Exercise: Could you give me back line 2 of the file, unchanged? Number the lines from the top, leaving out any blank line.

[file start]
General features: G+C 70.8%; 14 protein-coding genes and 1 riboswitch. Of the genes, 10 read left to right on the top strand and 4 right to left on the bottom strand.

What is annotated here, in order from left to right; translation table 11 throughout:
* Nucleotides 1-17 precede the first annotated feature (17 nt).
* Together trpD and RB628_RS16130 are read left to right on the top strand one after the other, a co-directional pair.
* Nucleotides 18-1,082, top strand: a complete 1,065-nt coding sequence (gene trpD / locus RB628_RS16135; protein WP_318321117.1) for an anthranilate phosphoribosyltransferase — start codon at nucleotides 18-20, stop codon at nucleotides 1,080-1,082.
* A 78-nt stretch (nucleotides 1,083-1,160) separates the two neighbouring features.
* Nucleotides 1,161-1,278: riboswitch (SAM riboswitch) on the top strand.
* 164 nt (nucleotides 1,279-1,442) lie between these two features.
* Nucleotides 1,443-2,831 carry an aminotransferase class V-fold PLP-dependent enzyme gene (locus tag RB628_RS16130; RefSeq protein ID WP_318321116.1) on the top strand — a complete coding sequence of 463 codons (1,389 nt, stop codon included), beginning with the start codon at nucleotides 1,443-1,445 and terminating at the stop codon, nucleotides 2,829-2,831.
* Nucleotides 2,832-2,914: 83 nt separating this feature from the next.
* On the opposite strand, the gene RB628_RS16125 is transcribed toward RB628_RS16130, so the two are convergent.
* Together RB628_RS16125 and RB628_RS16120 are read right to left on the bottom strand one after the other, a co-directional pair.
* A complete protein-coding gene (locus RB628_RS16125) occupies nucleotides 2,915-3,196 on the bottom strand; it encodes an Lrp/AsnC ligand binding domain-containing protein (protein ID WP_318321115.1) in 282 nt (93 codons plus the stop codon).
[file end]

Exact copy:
What is annotated here, in order from left to right; translation table 11 throughout: